Pain and somatic sensation are transiently normalized by illusory body ownership in a patient with spinal cord injury

Mariella Pazzaglia, Patrick Haggard, Giorgio Scivoletto, Marco Molinari, Bigna Lenggenhager

Research output: Contribution to journalArticlepeer-review


Purpose: Spinal cord injury (SCI), a profound impairment of sensorimotor functions, is often associated with pain related phenomena, including mechanical allodynia, a condition in which non-painful tactile sensation is perceived as pain. Pain and somatic sensation are undeniable markers of normal bodily awareness. However, the mechanism by which they are integrated into a coherent sense of the bodily self remains largely unclear. In this study, we investigated the effect of high-level multisensory manipulation on subjective experiences of pain, touch, and body-ownership. Methods: We administered visuo-tactile stimulation based on the rubber hand illusion. In a longitudinal study, we compared the strength of the illusion in a male with SCI, who initially had lost somatosensation in all his fingers, but a few months later reported signs of tactile allodynia restricted to the left C6-dermatome. Results: After the restoration of some somatosensation, even if it were painful, synchronous but not asynchronous visuo-tactile stimulation induced body illusion. Previously painful stimuli were temporarily perceived as less painful, and the patient further regained tactile sensations in adjacent numb areas. Conclusions: The sensations of touch and pain are mutually influenced and inextricably linked to a coherent representation of one's own body. Multisensory manipulations affecting the perception and representation of the body might thus offer a powerful opportunity to mitigate nociceptive and somatic abnormalities.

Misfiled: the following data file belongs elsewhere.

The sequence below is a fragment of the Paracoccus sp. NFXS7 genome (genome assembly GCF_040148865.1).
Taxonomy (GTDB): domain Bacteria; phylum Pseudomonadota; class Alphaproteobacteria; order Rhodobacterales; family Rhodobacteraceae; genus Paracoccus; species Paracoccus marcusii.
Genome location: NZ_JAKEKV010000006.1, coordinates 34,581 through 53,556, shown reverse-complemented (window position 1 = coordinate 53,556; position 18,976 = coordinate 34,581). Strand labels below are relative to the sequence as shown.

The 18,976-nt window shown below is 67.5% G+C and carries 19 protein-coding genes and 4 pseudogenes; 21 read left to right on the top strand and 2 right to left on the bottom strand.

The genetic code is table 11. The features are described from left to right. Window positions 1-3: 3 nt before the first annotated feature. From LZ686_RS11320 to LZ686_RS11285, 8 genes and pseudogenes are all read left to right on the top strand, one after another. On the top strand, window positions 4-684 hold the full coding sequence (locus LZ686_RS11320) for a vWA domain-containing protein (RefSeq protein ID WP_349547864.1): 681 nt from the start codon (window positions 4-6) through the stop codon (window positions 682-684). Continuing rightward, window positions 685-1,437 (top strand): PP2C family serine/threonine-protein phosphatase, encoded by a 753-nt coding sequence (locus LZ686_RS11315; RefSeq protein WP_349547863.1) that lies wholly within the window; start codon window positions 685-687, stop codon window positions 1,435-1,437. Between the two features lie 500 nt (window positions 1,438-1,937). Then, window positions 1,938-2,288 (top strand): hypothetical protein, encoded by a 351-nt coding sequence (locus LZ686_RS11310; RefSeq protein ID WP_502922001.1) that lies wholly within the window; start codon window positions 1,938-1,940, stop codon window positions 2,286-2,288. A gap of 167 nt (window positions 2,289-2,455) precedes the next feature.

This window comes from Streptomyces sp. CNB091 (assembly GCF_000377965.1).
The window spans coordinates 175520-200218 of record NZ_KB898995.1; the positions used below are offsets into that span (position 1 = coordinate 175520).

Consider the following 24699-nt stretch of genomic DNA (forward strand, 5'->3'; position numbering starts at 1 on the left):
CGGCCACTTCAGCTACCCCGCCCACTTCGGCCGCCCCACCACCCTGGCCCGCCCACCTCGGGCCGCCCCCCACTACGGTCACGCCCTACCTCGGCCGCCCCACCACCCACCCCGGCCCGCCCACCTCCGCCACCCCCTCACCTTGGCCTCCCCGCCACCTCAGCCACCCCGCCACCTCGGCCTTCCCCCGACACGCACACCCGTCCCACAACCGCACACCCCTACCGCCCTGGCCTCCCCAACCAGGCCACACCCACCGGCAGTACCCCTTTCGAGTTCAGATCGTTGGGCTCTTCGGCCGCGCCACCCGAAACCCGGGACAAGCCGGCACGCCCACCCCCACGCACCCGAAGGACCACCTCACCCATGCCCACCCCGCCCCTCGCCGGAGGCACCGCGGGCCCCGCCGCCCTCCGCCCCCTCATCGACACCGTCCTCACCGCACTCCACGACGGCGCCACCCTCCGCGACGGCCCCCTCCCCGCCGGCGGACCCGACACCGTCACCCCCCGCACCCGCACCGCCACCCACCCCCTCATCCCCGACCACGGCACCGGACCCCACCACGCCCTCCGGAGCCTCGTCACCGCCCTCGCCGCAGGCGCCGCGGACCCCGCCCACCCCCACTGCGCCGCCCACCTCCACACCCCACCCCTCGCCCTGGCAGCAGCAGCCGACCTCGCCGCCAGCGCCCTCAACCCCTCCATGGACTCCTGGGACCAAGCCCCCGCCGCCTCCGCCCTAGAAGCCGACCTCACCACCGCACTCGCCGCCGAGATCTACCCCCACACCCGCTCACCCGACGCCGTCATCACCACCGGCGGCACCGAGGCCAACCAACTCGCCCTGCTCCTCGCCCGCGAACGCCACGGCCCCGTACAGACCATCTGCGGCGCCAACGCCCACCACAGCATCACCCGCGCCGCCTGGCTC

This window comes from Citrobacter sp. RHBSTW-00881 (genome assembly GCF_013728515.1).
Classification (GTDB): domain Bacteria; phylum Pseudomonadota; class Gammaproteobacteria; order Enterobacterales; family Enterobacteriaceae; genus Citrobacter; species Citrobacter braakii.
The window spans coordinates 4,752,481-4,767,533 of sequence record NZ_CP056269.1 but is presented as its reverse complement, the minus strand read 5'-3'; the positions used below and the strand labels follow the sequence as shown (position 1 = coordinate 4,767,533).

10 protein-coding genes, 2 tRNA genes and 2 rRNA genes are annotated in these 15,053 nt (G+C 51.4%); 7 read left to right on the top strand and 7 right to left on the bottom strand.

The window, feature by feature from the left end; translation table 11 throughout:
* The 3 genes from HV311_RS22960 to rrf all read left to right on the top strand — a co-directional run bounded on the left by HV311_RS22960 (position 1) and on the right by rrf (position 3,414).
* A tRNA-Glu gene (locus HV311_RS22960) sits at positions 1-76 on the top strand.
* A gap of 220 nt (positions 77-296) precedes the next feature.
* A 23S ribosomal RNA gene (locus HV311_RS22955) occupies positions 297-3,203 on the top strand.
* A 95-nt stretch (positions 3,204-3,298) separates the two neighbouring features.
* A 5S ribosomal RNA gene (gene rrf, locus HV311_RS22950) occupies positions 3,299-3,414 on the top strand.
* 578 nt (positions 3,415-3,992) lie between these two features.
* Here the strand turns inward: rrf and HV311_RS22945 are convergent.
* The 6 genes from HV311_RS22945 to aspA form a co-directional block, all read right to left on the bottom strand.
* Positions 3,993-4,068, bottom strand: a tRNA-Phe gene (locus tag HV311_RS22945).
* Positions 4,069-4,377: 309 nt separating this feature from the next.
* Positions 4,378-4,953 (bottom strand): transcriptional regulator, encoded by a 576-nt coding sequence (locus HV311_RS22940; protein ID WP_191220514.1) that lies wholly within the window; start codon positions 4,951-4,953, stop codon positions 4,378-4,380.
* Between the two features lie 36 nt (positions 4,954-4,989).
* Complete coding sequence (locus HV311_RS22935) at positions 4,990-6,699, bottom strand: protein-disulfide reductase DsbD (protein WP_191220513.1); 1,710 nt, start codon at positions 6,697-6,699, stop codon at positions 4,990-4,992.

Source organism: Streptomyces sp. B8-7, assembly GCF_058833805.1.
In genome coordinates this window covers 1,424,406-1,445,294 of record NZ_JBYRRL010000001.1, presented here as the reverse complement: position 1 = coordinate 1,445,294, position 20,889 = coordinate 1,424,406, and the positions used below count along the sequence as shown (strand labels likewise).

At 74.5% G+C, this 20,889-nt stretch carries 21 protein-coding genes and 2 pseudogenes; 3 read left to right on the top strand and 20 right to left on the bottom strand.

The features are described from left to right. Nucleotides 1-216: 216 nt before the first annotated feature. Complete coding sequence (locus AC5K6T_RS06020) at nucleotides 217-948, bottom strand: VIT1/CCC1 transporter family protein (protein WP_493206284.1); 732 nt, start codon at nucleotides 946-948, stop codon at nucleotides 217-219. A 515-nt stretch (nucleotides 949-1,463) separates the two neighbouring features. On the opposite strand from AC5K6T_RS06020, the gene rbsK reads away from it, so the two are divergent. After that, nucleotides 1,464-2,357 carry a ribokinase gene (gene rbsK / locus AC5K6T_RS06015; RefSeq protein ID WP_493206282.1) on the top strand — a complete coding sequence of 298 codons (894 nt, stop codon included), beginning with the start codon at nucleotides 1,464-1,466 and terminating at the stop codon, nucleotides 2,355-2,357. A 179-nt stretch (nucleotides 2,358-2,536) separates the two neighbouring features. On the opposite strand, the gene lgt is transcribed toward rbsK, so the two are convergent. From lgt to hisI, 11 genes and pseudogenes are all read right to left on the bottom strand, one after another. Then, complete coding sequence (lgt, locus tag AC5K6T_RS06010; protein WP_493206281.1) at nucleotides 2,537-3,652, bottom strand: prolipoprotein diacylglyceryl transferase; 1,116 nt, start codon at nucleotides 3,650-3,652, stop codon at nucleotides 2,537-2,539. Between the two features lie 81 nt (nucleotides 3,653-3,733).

Original languageEnglish
Pages (from-to)603-613
Number of pages11
JournalRestorative Neurology and Neuroscience
Issue number4
Publication statusPublished - Aug 13 2016


  • allodynia
  • analgesia
  • Bodily illusions
  • pain
  • rehabilitation
  • somatosensory perception
  • spinal cord injury

ASJC Scopus subject areas

  • Neurology
  • Developmental Neuroscience
  • Clinical Neurology


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